The Long Island Cheese Pumpkin (Cucurbita moschata) is one of the oldest pumpkin varieties cultivated in America. Well suited for the region’s climate, it is an invaluable part of Long Island food history, culture, and tradition, and a delicious choice for many types of cooking.
In the 1800s, cookbooks and farmers almanacs in the Long Island Sound frequently cited the Long Island Cheese Pumpkin as a regional favorite, and in 1807, Bernard McMahon introduced the pumpkin to the commercial market, and was promoted in the 1800s as the quintessential variety for making pumpkin pie. It has light burnt sienna-colored rind, a distinctive stem, and flesh that is raw sienna-colored, dense, sweet, earthy, and savory. It is very versatile and most parts of the plant are edible – shell, flesh, seeds, and flowers. Ripe flesh can be boiled, baked, steamed, pickled, or roasted, and enjoyed in soups, purees, desserts, preserves, pasta, and stews.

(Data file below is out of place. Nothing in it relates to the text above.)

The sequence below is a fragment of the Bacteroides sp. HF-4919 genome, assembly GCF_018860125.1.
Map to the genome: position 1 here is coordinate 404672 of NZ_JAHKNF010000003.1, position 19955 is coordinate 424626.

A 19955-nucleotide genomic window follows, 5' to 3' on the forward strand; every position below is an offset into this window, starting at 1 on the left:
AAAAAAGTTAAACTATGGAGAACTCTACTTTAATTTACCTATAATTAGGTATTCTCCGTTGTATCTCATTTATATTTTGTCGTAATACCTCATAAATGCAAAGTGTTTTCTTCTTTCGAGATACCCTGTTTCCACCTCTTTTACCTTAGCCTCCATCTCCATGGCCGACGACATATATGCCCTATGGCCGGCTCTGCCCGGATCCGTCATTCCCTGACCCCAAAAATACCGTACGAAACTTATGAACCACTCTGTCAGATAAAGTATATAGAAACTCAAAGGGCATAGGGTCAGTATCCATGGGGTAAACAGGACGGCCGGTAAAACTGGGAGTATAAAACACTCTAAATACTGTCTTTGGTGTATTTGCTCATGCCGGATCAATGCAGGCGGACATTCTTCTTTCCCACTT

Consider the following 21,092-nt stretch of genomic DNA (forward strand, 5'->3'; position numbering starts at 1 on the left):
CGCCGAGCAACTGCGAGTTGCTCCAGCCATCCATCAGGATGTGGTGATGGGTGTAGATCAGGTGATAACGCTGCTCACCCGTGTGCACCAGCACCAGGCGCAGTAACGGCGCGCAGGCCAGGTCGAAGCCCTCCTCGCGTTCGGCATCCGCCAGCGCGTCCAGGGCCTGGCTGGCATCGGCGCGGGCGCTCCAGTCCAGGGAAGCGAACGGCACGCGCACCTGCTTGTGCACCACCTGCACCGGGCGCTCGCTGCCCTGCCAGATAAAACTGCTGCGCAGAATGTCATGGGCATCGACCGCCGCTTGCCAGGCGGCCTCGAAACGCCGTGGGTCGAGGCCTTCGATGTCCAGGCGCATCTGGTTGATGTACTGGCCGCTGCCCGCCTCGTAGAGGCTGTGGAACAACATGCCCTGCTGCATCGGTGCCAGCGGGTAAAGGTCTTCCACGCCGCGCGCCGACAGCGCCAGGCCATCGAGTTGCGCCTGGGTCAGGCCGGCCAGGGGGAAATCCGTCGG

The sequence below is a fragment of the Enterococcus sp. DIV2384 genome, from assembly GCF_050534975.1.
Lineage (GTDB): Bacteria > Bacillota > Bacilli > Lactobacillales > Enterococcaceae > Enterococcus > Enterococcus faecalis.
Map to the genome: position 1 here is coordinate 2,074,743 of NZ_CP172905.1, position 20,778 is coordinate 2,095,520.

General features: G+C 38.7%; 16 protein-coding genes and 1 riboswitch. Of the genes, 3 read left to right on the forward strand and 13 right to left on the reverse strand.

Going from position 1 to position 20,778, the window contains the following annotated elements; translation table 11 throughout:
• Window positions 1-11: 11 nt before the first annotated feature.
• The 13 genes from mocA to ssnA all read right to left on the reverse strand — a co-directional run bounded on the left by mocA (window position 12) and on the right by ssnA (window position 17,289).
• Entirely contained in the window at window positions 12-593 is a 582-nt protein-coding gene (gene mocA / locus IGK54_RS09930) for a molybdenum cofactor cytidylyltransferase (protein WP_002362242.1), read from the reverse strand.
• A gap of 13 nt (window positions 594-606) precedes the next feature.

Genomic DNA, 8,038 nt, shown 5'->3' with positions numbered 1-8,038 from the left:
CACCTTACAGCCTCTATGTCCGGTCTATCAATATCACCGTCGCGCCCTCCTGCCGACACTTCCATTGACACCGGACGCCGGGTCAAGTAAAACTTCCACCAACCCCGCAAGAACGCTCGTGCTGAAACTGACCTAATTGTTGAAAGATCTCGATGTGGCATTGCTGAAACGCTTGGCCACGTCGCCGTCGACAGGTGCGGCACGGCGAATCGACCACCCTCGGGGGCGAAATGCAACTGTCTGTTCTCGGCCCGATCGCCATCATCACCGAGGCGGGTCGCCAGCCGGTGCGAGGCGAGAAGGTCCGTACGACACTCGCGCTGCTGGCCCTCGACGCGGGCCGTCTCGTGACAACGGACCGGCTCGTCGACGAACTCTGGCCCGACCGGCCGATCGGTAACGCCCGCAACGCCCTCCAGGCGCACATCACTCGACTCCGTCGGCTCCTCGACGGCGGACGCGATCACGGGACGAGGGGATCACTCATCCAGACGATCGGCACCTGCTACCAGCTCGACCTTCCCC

Its pumpkin seed oil can have savory flavor notes of sesame, roasted mushrooms, or pistachio, and goes great on salads, soups, and vegetable dishes. Another culinary use of pumpkin is the growing demand for seasonally infused American craft beers. Pumpkin beer has a long history in New England: when colonists first settled America, where pumpkins grew plentifully and had a high enough sugar content that they could be added to the mash and fermented.
The seed of the Long Island Cheese Pumpkin was available through seed retailers up until the 1960s, but then it began to disappear. Even farmers on Long Island were no longer saving seeds. A regional seed bank (Long Island Seed Project) was established to conserve the genetic resources of Long Island. Today, the Project restores varieties like the Long Island Cheese Pumpkin suited for the local culture and ecological agriculture systems, and educates farmers and consumers on breeding techniques and seed saving.